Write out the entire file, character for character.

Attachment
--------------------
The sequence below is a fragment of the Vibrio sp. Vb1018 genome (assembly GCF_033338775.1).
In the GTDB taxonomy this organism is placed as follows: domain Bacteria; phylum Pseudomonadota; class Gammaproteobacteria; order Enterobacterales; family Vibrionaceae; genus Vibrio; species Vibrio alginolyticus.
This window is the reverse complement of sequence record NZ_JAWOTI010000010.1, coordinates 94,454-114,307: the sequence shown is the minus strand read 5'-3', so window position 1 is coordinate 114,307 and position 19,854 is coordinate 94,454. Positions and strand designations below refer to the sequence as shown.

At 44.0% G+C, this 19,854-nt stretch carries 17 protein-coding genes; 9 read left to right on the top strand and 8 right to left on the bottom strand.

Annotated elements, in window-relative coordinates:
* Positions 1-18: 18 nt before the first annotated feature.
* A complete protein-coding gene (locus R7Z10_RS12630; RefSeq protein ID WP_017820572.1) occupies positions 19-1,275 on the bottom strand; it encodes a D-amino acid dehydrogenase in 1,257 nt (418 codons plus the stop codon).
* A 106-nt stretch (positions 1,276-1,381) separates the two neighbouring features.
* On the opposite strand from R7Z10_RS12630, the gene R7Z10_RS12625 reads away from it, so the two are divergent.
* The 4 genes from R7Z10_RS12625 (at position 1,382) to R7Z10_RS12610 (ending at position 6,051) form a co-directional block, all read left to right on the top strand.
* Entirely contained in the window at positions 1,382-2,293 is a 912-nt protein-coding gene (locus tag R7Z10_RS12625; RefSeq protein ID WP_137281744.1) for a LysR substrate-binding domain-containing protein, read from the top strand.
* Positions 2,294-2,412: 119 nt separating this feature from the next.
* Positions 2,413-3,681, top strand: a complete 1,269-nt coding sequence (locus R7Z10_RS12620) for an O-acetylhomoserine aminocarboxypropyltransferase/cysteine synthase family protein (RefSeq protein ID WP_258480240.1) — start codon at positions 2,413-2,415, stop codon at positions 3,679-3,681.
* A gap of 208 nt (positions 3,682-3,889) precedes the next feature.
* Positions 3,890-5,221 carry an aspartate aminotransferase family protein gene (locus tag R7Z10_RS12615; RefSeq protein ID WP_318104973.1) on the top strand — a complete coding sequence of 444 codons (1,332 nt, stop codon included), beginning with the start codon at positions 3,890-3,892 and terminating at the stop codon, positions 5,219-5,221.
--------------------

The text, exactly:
The sequence below is a fragment of the Vibrio sp. Vb1018 genome (assembly GCF_033338775.1).
In the GTDB taxonomy this organism is placed as follows: domain Bacteria; phylum Pseudomonadota; class Gammaproteobacteria; order Enterobacterales; family Vibrionaceae; genus Vibrio; species Vibrio alginolyticus.
This window is the reverse complement of sequence record NZ_JAWOTI010000010.1, coordinates 94,454-114,307: the sequence shown is the minus strand read 5'-3', so window position 1 is coordinate 114,307 and position 19,854 is coordinate 94,454. Positions and strand designations below refer to the sequence as shown.

At 44.0% G+C, this 19,854-nt stretch carries 17 protein-coding genes; 9 read left to right on the top strand and 8 right to left on the bottom strand.

Annotated elements, in window-relative coordinates:
* Positions 1-18: 18 nt before the first annotated feature.
* A complete protein-coding gene (locus R7Z10_RS12630; RefSeq protein ID WP_017820572.1) occupies positions 19-1,275 on the bottom strand; it encodes a D-amino acid dehydrogenase in 1,257 nt (418 codons plus the stop codon).
* A 106-nt stretch (positions 1,276-1,381) separates the two neighbouring features.
* On the opposite strand from R7Z10_RS12630, the gene R7Z10_RS12625 reads away from it, so the two are divergent.
* The 4 genes from R7Z10_RS12625 (at position 1,382) to R7Z10_RS12610 (ending at position 6,051) form a co-directional block, all read left to right on the top strand.
* Entirely contained in the window at positions 1,382-2,293 is a 912-nt protein-coding gene (locus tag R7Z10_RS12625; RefSeq protein ID WP_137281744.1) for a LysR substrate-binding domain-containing protein, read from the top strand.
* Positions 2,294-2,412: 119 nt separating this feature from the next.
* Positions 2,413-3,681, top strand: a complete 1,269-nt coding sequence (locus R7Z10_RS12620) for an O-acetylhomoserine aminocarboxypropyltransferase/cysteine synthase family protein (RefSeq protein ID WP_258480240.1) — start codon at positions 2,413-2,415, stop codon at positions 3,679-3,681.
* A gap of 208 nt (positions 3,682-3,889) precedes the next feature.
* Positions 3,890-5,221 carry an aspartate aminotransferase family protein gene (locus tag R7Z10_RS12615; RefSeq protein ID WP_318104973.1) on the top strand — a complete coding sequence of 444 codons (1,332 nt, stop codon included), beginning with the start codon at positions 3,890-3,892 and terminating at the stop codon, positions 5,219-5,221.